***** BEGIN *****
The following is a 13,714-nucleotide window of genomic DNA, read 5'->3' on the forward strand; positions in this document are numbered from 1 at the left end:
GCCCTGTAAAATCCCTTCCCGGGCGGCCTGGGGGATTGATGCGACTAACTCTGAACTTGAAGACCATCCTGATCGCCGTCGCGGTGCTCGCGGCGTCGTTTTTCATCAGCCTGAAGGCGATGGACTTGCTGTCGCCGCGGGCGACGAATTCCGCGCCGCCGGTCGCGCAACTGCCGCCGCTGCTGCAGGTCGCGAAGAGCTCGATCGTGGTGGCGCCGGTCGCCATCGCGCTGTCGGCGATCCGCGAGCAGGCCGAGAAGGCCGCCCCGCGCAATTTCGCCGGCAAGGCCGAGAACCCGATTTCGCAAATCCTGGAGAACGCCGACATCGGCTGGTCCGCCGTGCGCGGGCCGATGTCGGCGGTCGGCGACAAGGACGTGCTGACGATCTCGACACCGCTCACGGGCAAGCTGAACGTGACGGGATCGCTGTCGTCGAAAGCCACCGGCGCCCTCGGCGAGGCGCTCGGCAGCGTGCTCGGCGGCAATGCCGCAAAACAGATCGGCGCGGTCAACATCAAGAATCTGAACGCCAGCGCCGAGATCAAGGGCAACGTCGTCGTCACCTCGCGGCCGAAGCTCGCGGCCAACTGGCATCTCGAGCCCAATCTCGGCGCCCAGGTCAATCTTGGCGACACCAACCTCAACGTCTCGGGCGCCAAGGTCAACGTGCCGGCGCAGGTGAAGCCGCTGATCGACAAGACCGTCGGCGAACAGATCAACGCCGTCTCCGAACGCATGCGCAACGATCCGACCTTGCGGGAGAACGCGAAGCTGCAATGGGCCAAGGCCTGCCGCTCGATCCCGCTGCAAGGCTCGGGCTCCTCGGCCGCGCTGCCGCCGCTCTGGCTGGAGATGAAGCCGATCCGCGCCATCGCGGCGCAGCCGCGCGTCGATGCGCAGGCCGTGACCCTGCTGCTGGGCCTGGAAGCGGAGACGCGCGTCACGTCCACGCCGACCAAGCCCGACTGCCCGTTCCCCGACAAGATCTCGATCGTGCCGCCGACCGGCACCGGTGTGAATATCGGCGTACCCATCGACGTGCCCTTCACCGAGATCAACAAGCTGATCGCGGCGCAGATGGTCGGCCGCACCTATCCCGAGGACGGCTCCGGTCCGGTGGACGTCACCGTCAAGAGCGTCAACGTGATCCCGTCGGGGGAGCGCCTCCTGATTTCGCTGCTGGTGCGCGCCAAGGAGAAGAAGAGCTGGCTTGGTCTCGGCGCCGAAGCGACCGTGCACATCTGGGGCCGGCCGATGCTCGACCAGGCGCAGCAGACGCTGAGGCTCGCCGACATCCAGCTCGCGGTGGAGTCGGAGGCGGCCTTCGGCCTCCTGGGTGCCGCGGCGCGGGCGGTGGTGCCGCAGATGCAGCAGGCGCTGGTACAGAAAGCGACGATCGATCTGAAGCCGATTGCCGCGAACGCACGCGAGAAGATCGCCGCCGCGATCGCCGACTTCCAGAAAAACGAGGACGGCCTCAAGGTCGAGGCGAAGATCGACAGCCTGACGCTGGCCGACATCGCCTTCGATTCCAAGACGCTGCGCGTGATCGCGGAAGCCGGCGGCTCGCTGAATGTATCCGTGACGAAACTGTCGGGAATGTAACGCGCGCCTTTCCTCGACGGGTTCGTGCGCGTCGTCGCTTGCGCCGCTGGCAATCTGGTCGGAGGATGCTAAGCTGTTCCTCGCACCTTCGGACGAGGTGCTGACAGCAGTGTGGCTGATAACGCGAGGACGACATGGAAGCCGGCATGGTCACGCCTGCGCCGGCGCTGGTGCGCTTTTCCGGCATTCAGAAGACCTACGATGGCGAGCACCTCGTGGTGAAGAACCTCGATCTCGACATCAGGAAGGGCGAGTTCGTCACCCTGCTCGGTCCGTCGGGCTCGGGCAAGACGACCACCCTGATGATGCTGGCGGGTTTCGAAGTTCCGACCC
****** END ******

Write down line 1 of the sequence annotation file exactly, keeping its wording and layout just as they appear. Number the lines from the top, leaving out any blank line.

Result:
The following is a 13,714-nucleotide window of genomic DNA, read 5'->3' on the forward strand; positions in this document are numbered from 1 at the left end: